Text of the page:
I have been trying to pin it down in my mind as to what Vanessa Bates’ new play THE ONE is about, well mainly about. My best take is that it is about coping, how we cope with the challenges that life throws our way, and that great human trait, the ability to push on.
The play has two main characters, grown up siblings Mel and Eric who are mixed-race Malaysian-Australians. We learn that they have never felt truly at home in Australia or in Malaysia. Growing up they had to deal with racism and bullying.
As kids they were a ballroom dancing couple and they won a big competition. Whilst Mel was on ‘the dias’ waiting for her brother to receive the trophy, Eric was being beaten by thuggish kids in the car park.
Growing up, their parents were divorced, and they were brought by their domineering mum. She disencouraged them from contacting their father and now as adults they are wanting to reconnect.
The dramatic situation that the play starts with is that their mother Helen is returning to celebrate her birthday at Jimmy’s Chinese restaurant where the family spent many a happy time. Both Mel and Eric are very anxious about her visit. They go to the restaurant to make sure that things will be ok for their mum. The restaurant has gone downhill over recent years and the owner/waitress/cleaner Jess is very uptight and unhelpful. Another big concern is that Helen has left her much loved dog Fifi in their care. Fifi is hard work, and they worry that their mother will be satisfied with their care.
With the shadow of Helen’s visit hanging over Act 1, we are fully prepared for the family dinner at Jimmy’s restaurant that is the basis of Act 2. During the interval we see stage hands setting up the round dining table.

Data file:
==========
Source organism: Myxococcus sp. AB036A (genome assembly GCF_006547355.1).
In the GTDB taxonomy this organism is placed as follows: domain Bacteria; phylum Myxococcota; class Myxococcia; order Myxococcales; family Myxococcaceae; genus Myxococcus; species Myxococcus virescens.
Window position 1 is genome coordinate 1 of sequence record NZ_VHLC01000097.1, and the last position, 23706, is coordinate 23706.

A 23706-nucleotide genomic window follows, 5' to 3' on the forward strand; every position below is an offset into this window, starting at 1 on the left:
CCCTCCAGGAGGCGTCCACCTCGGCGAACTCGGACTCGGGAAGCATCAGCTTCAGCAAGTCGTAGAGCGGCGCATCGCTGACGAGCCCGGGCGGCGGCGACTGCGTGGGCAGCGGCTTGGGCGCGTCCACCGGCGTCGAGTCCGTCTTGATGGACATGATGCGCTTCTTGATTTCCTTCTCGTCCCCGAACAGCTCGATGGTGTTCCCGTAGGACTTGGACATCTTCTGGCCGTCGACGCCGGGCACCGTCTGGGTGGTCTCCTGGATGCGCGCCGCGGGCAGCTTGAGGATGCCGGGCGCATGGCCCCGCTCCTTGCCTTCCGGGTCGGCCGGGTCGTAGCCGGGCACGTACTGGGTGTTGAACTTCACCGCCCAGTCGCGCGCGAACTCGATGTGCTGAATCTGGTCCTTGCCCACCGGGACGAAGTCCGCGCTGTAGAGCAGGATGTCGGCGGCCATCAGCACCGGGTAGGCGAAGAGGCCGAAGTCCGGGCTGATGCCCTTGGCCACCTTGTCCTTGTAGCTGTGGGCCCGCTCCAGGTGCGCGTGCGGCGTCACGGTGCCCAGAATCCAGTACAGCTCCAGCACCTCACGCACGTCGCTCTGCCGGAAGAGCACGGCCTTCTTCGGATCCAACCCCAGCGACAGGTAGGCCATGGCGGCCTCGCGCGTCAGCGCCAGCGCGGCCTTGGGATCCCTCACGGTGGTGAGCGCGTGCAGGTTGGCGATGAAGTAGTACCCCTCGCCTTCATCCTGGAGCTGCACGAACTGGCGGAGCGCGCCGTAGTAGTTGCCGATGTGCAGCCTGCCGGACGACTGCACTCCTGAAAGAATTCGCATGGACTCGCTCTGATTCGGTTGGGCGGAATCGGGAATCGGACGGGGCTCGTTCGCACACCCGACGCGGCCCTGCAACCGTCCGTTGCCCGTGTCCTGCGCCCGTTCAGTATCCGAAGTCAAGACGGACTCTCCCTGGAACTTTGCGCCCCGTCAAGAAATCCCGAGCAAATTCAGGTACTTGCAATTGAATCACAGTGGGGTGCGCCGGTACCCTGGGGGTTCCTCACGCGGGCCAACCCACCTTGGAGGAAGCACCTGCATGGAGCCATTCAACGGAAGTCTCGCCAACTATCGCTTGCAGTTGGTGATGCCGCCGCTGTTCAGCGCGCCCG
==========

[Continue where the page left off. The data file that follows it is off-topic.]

The play features flashbacks to earlier times as well as flashbacks to times they have spent in Penang are interspersed with life in suburban Sydney.
With its tightly knit structure, some big themes and Darren Yap’s clear direction THE ONE is an engaging night at the theatre. It was refreshing to see such a culturally diverse mix in the audience. It isn’t before time!
Yap’s creative team do well in creating the world for the actors to work in: Nick Fry’s vibrant set and costume design bring the action, especially in the restaurant, to life. Verity Hampson lights the stage well. Michael Tan’s sonndscape featuring bridging music between scenes works well. Sarah Odillo Maher’s dramaturgy and Angie Diaz’s choreography also deserve mention.
The performances are good. The very experienced Gabrielle Chan is cast well as the controlling, sanctimonious mother Helen. Angie Diaz as her daughter Mel and Shan-Ree Tan as son Eric give good performances with a few surprises in store for the audience. Damien Strouthos is very good as Mel’s easy going husband who Mel describes as being as comfortable as ugg boots. The cast is rounded out with Aileen Huynh giving a good comic performance as Jess.
Vanessa Bates’ THE ONE is playing the Ensemble Theatre, 78 McDougall Street, Kirribilli until the 27th August, 2022.
Featured image : Damien Strouthos and Angie Diaz in Vanessa Bates’ THE ONE at the Ensemble Theatre. Productikon photography by Clare Hawley.